Research shows that Americans are facing a mental health crisis. At gThankYou, mental health wellness is close to our hearts. We hope to help organizations make strides in sustaining a safe, welcoming environment. It will be noticed and appreciated.
The Olympics has highlighted how pervasive mental health challenges are when even elite athletes are not immune. Michael Phelps reminds us in a recent article in support of Simone Biles that “…If we’re not taking care of both [physical and mental health], how are we ever expecting to be 100%?” True for all of us, not just the elite few.
As leaders of organizations, we need to understand the poor state of our country’s mental health at this time. Then we can offer ways to help. It’s that simple. Every employee experienced some level of uncertainty and fear that surrounded the pandemic. Current mental health struggles are often related to loss, isolation, or hopelessness. But we CAN collectively address these issues.
Reboarding with Mental Health in Mind
As we continue our series on reboarding, it is prudent to discuss mental health. There are many ways to be a beacon of hope for people as we welcome them back – however that looks in your workplace.
What is Reboarding? According to HR Daily Advisor, “Reboarding is the concept of bringing individuals back who were previous employees but away for some period of time. The idea is to modify onboarding for someone who is already familiar with your company but has been away.”
The Statistics are Alarming
According to the report, “The State Of Mental Health In America” from Mental Health America, “The number of people looking for help with anxiety and depression has skyrocketed. From January to September 2020, 315,220 people took the anxiety screen, a 93 percent increase over the 2019 total number of anxiety screens. 534,784 people took the depression screen, a 62 percent increase over the 2019 total number of depression screens.”
“The number of people screening with moderate to severe symptoms of depression and anxiety has continued to increase throughout 2020 and remains higher than rates prior to COVID-19. In September 2020, the rate of moderate to severe anxiety peaked, with over 8 in 10 people who took an anxiety screen scoring with moderate to severe symptoms. Over 8 in 10 people who took a depression screen have scored with symptoms of moderate to severe depression consistently since the beginning of the pandemic in March 2020.”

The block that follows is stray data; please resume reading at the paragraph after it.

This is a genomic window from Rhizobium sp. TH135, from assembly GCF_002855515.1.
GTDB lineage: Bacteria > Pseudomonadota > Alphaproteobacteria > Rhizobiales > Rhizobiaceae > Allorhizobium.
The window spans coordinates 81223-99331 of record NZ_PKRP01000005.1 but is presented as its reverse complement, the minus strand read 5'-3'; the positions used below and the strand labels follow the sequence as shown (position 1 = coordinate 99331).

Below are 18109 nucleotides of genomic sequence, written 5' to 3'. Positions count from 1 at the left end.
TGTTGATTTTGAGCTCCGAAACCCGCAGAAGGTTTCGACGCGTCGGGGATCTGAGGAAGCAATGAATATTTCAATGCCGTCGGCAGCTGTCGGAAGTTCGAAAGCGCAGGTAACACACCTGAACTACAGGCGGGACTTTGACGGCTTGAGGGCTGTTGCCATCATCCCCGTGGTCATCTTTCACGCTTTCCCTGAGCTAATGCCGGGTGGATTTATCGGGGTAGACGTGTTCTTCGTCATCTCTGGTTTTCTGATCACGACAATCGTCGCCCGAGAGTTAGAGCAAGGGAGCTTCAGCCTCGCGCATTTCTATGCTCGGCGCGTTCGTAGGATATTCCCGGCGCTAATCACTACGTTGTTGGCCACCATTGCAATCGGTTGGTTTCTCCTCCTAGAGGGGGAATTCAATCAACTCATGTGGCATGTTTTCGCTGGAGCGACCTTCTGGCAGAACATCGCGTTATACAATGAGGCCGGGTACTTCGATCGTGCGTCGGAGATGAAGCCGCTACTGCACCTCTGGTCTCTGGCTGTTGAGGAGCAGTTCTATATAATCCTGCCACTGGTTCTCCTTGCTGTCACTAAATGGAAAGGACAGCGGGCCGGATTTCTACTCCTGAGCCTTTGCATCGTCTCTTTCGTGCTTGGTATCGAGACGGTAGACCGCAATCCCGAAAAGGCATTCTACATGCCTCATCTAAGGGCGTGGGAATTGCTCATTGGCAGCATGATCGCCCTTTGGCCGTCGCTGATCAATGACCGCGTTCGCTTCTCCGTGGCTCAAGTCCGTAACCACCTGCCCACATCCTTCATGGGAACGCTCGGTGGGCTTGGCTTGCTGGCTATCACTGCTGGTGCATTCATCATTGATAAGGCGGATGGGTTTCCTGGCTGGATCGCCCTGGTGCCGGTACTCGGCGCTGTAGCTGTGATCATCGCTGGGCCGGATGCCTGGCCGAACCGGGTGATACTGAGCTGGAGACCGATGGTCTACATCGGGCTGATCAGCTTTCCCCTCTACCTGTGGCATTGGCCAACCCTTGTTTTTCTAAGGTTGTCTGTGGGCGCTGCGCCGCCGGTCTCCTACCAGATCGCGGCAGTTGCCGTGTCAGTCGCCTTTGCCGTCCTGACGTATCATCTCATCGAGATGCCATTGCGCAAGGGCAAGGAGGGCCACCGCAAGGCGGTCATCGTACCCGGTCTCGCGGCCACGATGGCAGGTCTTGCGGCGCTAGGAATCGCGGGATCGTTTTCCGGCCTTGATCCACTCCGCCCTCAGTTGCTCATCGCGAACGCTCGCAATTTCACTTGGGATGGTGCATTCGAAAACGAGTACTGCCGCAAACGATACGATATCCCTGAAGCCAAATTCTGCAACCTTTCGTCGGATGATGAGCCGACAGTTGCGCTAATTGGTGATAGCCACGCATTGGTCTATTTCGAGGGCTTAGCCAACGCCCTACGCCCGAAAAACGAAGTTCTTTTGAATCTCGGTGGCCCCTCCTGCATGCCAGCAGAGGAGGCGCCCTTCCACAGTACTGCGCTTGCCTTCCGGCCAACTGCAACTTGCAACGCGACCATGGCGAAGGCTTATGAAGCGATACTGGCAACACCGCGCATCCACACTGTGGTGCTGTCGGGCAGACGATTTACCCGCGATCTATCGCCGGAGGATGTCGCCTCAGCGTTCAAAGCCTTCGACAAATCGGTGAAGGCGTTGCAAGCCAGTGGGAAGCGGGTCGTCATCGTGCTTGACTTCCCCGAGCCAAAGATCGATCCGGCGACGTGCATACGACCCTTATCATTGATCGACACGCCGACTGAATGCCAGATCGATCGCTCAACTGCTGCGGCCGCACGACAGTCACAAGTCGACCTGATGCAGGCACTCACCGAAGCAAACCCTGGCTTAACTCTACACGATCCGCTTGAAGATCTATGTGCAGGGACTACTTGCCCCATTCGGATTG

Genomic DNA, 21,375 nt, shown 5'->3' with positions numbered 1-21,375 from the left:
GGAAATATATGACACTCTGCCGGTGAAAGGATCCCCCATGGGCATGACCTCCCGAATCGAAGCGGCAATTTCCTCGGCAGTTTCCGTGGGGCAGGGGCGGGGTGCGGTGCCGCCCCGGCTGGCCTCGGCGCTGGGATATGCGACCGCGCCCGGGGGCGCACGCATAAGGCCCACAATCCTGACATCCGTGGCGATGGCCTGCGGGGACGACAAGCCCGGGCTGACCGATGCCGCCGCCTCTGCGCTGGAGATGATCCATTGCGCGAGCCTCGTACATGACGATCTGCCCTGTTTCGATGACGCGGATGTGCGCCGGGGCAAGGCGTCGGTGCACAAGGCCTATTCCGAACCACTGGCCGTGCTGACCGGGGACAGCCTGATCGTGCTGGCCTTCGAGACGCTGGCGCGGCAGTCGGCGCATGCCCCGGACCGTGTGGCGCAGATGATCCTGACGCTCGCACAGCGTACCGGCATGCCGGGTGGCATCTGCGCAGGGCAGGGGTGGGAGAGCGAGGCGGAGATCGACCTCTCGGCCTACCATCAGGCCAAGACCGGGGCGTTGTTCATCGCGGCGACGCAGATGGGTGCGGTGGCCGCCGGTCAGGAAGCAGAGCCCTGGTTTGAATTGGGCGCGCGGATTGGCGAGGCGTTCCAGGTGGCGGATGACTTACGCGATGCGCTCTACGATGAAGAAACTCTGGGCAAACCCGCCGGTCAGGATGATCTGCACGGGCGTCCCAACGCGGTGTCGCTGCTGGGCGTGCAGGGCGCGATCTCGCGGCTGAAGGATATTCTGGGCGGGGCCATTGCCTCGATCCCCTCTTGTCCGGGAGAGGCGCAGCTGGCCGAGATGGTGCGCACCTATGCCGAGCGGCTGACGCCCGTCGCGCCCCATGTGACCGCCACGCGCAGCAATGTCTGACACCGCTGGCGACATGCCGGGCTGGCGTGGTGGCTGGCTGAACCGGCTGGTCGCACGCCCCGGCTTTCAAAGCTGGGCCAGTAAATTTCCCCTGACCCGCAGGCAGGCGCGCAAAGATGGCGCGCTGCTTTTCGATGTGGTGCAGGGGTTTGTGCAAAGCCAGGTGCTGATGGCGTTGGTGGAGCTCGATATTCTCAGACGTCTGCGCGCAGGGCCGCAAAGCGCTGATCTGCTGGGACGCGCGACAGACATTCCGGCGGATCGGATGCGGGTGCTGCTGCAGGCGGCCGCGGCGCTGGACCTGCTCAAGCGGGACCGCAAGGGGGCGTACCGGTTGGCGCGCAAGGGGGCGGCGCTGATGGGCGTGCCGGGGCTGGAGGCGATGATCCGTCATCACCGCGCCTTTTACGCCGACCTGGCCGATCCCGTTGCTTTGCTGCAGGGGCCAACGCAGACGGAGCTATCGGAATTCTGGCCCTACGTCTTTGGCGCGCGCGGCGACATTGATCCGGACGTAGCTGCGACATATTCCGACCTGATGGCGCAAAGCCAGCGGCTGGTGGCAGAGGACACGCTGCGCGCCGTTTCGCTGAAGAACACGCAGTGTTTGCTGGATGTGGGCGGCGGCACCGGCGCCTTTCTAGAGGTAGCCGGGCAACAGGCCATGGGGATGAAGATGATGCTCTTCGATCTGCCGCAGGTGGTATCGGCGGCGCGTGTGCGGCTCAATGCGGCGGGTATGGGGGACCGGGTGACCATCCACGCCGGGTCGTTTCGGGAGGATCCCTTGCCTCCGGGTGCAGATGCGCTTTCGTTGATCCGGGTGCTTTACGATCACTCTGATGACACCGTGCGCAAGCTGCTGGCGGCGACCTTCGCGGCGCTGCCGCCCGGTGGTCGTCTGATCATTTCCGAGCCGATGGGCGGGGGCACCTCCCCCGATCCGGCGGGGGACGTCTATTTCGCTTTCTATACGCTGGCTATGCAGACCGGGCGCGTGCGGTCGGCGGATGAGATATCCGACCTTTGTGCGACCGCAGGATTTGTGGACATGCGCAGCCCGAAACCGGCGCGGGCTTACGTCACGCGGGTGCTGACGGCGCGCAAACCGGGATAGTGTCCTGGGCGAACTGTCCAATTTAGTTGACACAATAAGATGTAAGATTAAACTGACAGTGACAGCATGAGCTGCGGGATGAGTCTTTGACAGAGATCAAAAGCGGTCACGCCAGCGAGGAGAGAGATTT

“More people are reporting frequent thoughts of suicide and self-harm than have ever been recorded in the MHA Screening program since its launch in 2014. Since the COVID-19 pandemic began to spread rapidly in March 2020, over 178,000 people have reported frequent suicidal ideation. 37 percent of people reported having thoughts of suicide more than half or nearly every day in September 2020.”
Ways to Help in the Workplace
Not all leaders are prepared to handle this topic. However, acknowledging that the problem exists, as does help, is a great first step. There are potential hurdles regarding access to mental health resources, but don’t let them deter you. In fact, many leaders see this as an opportunity to improve the (somewhat dismal) status quo.
We can only touch on this topic, but rounded up some excellent resources. Take the time to ensure you have a properly sized team of qualified people to lead the charge. They should do research and provide outreach to employees about what is available.
Mental Health Resources:
- Social Work License Map has a comprehensive list of 60 Digital Resources for Mental Health that, “spans diagnostic tools, research portals, government organizations, nonprofits, blogs, and phone hotlines devoted to addressing issues ranging from general mental illnesses and disorders such as autism, anxiety, depression, eating disorders, and substance abuse, to the specific needs of diverse populations, including LGBTQ youth, minorities, women, and veterans.”
- The National Alliance on Mental Health has vast reach and offers local resources, education, support groups, a helpline, and much more. Find a local NAMI affiliate here.
- At mentalhealth.gov, there is a Toolkit for Community Conversations About Mental Health among many other resources to open the door to dialogue about mental health and wellness.
Collectively, we can curb the stigma associated with mental health. We hope you take this opportunity to reshape your culture of health for the betterment of your employees.
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